The first part is that it took a lot of pressure from a local businessman and the attention of the city manager, apparently, to persuade the city police to do that good work. In recent months itinerant gold buyers have come to Oak Ridge several times. Each time local buyers have asked the police to check on their activities. Each time the response has been dismissive. It was clear to the local dealers that the outside buyers were operating illegally. The police had several excuses for not being “able “ to enforce the law.
In the fall of 2009, District Attorney Dave Clark sent a letter to all the local jewelers, coin dealers, metal dealers, and pawn shops summoning the owners to a meeting at the county seat. He handed out written copies and explained the new state law on the buying of precious metals. The records to be kept are to be detailed and specific. Scales must be state certified. Names and addresses from IDs and descriptions of property bought must be recorded. Lists of all buys must be delivered to the local police by noon the day following the purchase. Significantly, the purchases must be kept securely at the location where purchased for 30 days, accessible to police for comparison to materials reported stolen. Representatives from several local law agencies were at this meeting, including our own Capt. Uher.
The law is direct, simple to grasp, laborious to follow. It is an attempt by the legislature to aid the police in recovering stolen goods. When used promptly and attentively, it could both return stolen goods to the victims and put the thieves in jail. Since its inception, local buyers of scrap metal and surplussed jewelry and household goods have worked to comply. Some local jewelers chose to no longer buy used jewelry. The cost of paperwork and the time one’s money was then tied up made the profit insufficient to justify the effort.
Meanwhile, the police told some buyers not to bother bringing their lists in to the city. The officers would come to the buyers periodically to look at the records. Those who know how fencing works realize that delay examining the sales means the chances of catching thieves go steadily down.
Then come the here-today, gone-tomorrow dealers. No license is required because they are not selling so there is no tax involved. (Let’s skip the part where sellers are supposed to submit uncollected sales taxes to the state.) These buyers take out full page ads in local papers. Come Now! Best Prices! Only 3 Days! They set up in local hotels. Despite the requirement in law, they may or may not notify the local police that they will be here and how long they will stay.
The police, despite the urging of local businesses, are unwilling to require that the buyers show them up front what provision has been made for securing the goods for 30 days. Local buyers point out to the police that there is no safe in the hotel and no guarantee that the buyers will be around to make the goods available. No action. In some cases, it is observed that the buyers do not deliver any lists to the police. When locals suggest this to the police the response is, “Go away. You are meddling in police business.” And at the end of their allotted stay, the itinerant buyers pack up and leave town taking their purchases with them. So the law meant for citizens’ benefit and burdensome to law-abiding local business people becomes useless. That’s one.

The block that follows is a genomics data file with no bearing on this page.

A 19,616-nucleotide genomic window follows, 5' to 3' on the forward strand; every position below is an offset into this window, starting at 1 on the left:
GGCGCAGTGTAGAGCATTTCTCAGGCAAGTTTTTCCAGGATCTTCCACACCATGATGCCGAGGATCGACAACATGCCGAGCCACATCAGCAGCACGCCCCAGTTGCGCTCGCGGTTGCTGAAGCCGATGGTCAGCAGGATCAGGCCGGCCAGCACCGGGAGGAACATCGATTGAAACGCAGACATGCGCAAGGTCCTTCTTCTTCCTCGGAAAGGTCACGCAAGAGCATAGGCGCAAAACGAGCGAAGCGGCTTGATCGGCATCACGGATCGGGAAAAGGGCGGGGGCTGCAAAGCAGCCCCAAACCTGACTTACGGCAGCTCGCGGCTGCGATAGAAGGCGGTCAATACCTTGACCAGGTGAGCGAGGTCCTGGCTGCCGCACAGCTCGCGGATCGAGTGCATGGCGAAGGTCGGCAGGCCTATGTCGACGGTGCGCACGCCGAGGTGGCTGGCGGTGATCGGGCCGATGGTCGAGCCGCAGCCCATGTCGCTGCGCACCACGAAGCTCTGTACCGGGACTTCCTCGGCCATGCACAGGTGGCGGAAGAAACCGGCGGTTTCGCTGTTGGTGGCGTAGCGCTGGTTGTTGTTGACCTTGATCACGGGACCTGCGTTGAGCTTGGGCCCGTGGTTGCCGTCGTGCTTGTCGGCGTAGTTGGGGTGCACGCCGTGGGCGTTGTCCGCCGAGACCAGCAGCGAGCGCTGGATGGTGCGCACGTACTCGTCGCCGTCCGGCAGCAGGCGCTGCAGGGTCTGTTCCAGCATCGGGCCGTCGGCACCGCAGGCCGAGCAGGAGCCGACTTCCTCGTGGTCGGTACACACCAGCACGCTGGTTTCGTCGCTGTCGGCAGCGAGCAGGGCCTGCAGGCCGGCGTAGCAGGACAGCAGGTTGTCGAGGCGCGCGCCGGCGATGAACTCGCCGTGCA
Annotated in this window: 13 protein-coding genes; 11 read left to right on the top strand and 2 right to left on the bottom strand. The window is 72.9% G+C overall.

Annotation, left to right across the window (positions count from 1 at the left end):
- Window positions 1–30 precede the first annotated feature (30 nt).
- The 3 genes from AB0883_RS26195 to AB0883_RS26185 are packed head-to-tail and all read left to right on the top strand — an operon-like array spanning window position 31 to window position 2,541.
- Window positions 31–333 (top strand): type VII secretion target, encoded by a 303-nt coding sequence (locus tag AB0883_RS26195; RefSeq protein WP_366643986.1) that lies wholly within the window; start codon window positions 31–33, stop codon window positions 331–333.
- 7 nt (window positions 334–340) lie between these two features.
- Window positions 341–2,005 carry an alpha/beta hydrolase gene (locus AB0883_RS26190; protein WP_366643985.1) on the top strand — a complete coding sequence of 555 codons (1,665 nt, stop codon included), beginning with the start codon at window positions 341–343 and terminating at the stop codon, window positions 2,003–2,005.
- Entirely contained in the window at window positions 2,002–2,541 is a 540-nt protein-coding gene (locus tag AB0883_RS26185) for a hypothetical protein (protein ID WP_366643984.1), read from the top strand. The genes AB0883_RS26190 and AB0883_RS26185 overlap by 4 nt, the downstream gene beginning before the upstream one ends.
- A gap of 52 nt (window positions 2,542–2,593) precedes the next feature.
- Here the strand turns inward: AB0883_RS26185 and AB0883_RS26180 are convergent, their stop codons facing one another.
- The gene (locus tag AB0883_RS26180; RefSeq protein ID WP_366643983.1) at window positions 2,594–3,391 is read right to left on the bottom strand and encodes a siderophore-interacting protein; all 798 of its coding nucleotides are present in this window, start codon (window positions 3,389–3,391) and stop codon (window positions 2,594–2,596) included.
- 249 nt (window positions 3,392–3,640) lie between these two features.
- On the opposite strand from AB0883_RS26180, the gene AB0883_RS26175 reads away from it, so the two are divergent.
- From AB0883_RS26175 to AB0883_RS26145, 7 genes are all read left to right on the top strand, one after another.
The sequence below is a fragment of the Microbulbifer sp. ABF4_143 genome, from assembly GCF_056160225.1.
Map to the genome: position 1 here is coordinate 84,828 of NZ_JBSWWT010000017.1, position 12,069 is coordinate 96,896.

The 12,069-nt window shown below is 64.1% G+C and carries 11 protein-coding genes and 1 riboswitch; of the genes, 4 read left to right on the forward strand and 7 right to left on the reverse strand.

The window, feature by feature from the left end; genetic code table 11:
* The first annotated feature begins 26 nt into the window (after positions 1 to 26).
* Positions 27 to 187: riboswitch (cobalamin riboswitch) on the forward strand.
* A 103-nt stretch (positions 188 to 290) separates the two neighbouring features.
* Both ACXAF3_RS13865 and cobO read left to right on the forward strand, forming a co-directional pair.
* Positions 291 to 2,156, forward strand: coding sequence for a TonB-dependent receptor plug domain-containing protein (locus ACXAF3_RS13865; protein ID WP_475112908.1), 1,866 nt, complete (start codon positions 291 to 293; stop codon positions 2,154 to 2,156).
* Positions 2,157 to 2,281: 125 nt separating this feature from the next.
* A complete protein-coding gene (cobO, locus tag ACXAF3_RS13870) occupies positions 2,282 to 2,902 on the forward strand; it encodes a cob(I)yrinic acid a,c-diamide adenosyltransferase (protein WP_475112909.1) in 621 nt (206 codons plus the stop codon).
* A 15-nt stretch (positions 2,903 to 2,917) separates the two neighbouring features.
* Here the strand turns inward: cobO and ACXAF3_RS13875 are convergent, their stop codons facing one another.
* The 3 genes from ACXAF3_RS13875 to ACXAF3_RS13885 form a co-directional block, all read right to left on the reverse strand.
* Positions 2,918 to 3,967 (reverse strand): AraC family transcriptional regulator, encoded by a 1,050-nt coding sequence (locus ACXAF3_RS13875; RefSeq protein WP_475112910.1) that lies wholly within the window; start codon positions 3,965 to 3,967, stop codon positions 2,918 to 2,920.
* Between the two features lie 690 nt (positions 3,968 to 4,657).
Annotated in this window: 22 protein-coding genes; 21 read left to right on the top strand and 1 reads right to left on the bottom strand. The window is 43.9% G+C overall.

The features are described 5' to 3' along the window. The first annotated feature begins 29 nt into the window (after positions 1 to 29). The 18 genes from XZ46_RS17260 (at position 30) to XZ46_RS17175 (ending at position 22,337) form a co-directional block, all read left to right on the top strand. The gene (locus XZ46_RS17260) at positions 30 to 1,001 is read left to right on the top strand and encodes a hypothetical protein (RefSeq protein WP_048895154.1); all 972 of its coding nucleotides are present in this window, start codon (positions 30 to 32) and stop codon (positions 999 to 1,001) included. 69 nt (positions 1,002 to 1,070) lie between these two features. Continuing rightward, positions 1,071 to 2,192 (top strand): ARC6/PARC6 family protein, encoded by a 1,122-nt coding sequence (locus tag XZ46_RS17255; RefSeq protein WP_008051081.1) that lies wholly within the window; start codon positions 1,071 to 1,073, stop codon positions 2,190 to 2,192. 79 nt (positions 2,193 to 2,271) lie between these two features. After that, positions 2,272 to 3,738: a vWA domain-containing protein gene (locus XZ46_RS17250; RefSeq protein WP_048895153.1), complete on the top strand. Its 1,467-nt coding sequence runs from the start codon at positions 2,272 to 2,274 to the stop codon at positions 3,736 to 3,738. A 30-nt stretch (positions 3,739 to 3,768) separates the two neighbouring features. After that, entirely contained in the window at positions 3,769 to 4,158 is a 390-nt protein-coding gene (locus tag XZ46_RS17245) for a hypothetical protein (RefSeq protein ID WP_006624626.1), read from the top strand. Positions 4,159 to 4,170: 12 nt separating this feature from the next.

The second part is sadder. The itinerant buyers play upon the ignorance of customers in order to pay seriously less than market price for gold and silver. They are then gone and not answerable. The flashy ads lure people to dig out broken or seldom-worn jewelry with the intimation of “cash in your attic” hidden wealth. Then the buyers offer 10 to 30% of what local buyers would pay. The customers may be disappointed but, having decided to sell, are reluctant to take their items back home.
How do I know this? Local buyers have tested the itinerants time and time again. This latest group, whose leader was finally arrested, offered $6 for an earring for which a local buyer had paid a fair $18. On a heavy gold ring for which another buyer had paid over $500, the itinerants offered $50. This isn’t illegal. Caveat emptor. This is merely greedy and morally reprehensible.
So here, emptor, is your caveat. If you intend to sell jewelry or Grandma’s silver forks, go to your local dealers who care about their reputations. Go to more than one for comparison. Check the current price of gold or silver or collectible coins on the Net or at the library. Know approximately what your materials weigh and what percentage of sterling or 10-carat is the precious metal. Learn the difference between grams and pennyweights. Don’t be a victim.
Perhaps it is time to consider a variation on the Green River Law for Oak Ridge. We might, by ordinance, require all peddlers, itinerant service providers (e.g., driveway pavers and roofers,) and buyers of goods from the general public to have a local business license. Getting the license could require a background check and proof of permanent address. Share your opinion or ideas on this with your local city manager or council person.